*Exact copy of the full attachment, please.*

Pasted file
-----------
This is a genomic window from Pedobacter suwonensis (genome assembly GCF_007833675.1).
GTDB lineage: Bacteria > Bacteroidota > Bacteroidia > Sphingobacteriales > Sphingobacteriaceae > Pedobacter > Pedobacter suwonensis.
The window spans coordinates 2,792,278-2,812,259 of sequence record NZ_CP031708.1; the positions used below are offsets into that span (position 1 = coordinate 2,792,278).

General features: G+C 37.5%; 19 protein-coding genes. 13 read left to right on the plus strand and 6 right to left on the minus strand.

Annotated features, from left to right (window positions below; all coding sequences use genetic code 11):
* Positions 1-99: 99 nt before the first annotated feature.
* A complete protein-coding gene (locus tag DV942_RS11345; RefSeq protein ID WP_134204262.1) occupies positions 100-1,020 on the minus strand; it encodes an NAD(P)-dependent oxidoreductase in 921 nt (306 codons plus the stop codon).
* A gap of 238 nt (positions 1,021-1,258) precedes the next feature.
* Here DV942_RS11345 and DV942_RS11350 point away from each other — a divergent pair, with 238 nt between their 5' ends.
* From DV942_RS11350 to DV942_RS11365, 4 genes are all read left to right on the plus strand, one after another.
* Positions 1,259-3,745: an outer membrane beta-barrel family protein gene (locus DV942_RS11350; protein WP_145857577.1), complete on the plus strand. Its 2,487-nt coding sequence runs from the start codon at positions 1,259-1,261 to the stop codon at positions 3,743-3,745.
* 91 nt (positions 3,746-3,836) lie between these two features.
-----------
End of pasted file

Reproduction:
This is a genomic window from Pedobacter suwonensis (genome assembly GCF_007833675.1).
GTDB lineage: Bacteria > Bacteroidota > Bacteroidia > Sphingobacteriales > Sphingobacteriaceae > Pedobacter > Pedobacter suwonensis.
The window spans coordinates 2,792,278-2,812,259 of sequence record NZ_CP031708.1; the positions used below are offsets into that span (position 1 = coordinate 2,792,278).

General features: G+C 37.5%; 19 protein-coding genes. 13 read left to right on the plus strand and 6 right to left on the minus strand.

Annotated features, from left to right (window positions below; all coding sequences use genetic code 11):
* Positions 1-99: 99 nt before the first annotated feature.
* A complete protein-coding gene (locus tag DV942_RS11345; RefSeq protein ID WP_134204262.1) occupies positions 100-1,020 on the minus strand; it encodes an NAD(P)-dependent oxidoreductase in 921 nt (306 codons plus the stop codon).
* A gap of 238 nt (positions 1,021-1,258) precedes the next feature.
* Here DV942_RS11345 and DV942_RS11350 point away from each other — a divergent pair, with 238 nt between their 5' ends.
* From DV942_RS11350 to DV942_RS11365, 4 genes are all read left to right on the plus strand, one after another.
* Positions 1,259-3,745: an outer membrane beta-barrel family protein gene (locus DV942_RS11350; protein WP_145857577.1), complete on the plus strand. Its 2,487-nt coding sequence runs from the start codon at positions 1,259-1,261 to the stop codon at positions 3,743-3,745.
* 91 nt (positions 3,746-3,836) lie between these two features.